Moderated social streams can be pushed onto DOOH screens in venues where mobile coupons are redeemed, to show the tweets of happy customers who jumped on the offer. Tweeters get their name in lights. Back-office integration means screens can show dynamically how much money has been saved through redemption at that location or overall – which can drive more usage.

The big screens … are the vehicles to drive the awareness and the activation of mobile engagement apps and group couponing services.

Pulling in customers drives awareness and loyalty, and the usage of location-based services. Those screens, venue by venue, can show check-in numbers and trigger more activity. When there is activity and interactivity with one screen, it drives activity with another screen.

Think about the impact of a mobile phone carrier that launches a new shopper-focused, location-based app that will live or die based on how many consumers opt-in and allow discounts and offers to be pushed to their handsets. Nothing will drive awareness and value of those promotions on a location-by-location basis more quickly than DOOH, because of the targeting and immediacy, and the overall reach.

The big research house Arbitron does an annual study of place-based video – another term for DOOH – and the 2010 numbers showed roughly 70 percent of Americans see place-based video screens each month, and more than half every week. The screens are now ubiquitous.

Convergence is already underway
Predictably, some of the early convergence is happening in two ways: big announcements with big players, and much quieter activity happening largely off the radar screen.

One of the largest network operators in the DOOH industry, San Francisco-based RMG Networks, announced a deal last month with Groupon – which will see the daily deals geo-targeted to some 75,000 screens in coffee shops, waiting rooms, health club and other RMG venues. The company also did a deal with a Near-Field Communications partner, Blue Bite Media, to activate instant deals, and has started working with Boston’s LocaModa to filter social streams and automatically post messages to venue screens.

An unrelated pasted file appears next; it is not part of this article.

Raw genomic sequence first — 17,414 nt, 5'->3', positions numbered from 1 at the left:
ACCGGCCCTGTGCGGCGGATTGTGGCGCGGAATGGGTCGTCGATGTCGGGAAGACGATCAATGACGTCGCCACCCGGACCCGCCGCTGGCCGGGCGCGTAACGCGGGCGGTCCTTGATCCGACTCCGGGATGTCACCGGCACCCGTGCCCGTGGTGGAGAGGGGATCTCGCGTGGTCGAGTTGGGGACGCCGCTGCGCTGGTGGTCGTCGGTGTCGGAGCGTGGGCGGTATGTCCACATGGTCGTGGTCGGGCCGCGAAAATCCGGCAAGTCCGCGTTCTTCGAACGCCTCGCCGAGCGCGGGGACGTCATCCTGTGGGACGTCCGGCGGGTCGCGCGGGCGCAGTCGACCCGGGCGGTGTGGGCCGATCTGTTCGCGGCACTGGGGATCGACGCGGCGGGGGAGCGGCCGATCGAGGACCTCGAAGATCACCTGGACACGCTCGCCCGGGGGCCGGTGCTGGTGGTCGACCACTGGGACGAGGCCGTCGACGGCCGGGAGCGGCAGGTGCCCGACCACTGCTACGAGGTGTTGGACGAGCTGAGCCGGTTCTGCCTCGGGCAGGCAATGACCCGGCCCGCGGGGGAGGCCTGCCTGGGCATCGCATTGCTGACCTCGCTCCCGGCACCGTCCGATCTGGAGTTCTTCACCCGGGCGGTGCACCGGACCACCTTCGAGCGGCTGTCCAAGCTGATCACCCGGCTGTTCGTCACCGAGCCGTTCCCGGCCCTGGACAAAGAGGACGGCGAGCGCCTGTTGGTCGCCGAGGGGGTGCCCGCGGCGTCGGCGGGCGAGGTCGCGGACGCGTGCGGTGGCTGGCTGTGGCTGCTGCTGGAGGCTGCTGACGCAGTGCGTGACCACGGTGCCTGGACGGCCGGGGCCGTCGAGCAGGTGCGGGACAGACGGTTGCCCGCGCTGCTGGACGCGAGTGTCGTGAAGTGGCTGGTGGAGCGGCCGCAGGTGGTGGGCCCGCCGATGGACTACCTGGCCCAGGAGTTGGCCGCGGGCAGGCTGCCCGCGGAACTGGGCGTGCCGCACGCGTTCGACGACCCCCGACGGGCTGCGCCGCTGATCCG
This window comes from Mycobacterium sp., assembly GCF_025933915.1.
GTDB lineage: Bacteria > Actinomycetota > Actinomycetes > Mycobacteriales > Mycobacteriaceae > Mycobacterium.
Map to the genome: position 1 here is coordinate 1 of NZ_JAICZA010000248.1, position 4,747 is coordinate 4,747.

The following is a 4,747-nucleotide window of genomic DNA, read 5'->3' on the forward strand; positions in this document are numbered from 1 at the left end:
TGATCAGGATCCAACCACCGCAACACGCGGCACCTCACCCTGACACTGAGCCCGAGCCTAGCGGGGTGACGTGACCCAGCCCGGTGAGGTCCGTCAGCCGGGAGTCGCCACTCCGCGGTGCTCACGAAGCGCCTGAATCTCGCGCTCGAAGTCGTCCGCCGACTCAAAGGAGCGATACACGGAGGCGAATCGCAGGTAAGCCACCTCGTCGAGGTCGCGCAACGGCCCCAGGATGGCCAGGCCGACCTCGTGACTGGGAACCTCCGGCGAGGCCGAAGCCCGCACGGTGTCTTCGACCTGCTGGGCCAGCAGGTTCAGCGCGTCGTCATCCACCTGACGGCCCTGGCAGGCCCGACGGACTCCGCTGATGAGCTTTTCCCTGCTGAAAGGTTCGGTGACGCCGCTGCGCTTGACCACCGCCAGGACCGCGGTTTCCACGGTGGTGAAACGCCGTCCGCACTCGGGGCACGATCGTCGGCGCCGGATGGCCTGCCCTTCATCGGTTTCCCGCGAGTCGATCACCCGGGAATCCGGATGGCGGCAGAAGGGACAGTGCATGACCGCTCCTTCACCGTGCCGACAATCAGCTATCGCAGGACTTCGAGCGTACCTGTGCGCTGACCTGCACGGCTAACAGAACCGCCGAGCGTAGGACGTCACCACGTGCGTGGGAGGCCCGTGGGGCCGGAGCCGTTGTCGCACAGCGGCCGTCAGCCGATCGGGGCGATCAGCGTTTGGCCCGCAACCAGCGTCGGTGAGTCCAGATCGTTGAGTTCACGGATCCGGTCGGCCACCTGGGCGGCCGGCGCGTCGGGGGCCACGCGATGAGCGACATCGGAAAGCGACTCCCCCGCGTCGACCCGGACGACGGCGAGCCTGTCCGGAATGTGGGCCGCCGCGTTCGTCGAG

Much more quietly, firms like Canadian start-up RT7 are putting daily deals screens in locations like the point of sale in hyperlocal stores. The company recently related in an industry blog how a two-week test on 200 screens drove sales of 16,000 daily deals-style coupons.

The biggest networks and established media companies are transitioning from static poster faces to digital screens and will give national breadth to these kinds of activities, but the opportunity will get truly interesting when this activity reaches networks right across the country, no matter the screen network operator. And no matter the technology or service platform.

Companies like Adcentricity have developed a platform that has assembled reams of targeting data of hyperlocal DOOH networks across North America. The company takes these networks – representing tens of 1,000s of venues and different verticals or regional focuses – and packages them into offers that interest national brands and media planners based on campaign objectives.

Adcentricity’s platforms allow agencies to efficiently buy audience and venue characteristics across a potentially diverse range of individual networks that share common attributes, making for powerful, highly relevant hyper-targeting. That matters for these networks because this harmonized, broadened offer gives operators access to national media dollars that would otherwise remain elusive.

It matters, as well, for the many technology companies that are working at a very targeted, hyperlocal level. Screens at a geo-targeted level can not only drive awareness of offers and apps, they can also be immediately relevant to that area and circumstance and adapted on the fly. When a daily deal, for example, is fully subscribed – the dynamic nature of DOOH means changing the offer can be fast and easy, and quite possibly automated.

The diverse apps and deals programs emerging in the marketplace have great potential partners and awareness vehicles in DOOH. If those types are not talking yet, they should be.

Also read: Billboards Get Into the Hyperlocal Game

Rob Gorrie is the President and C0-founder of ADCENTRICITY, a location-based ad network.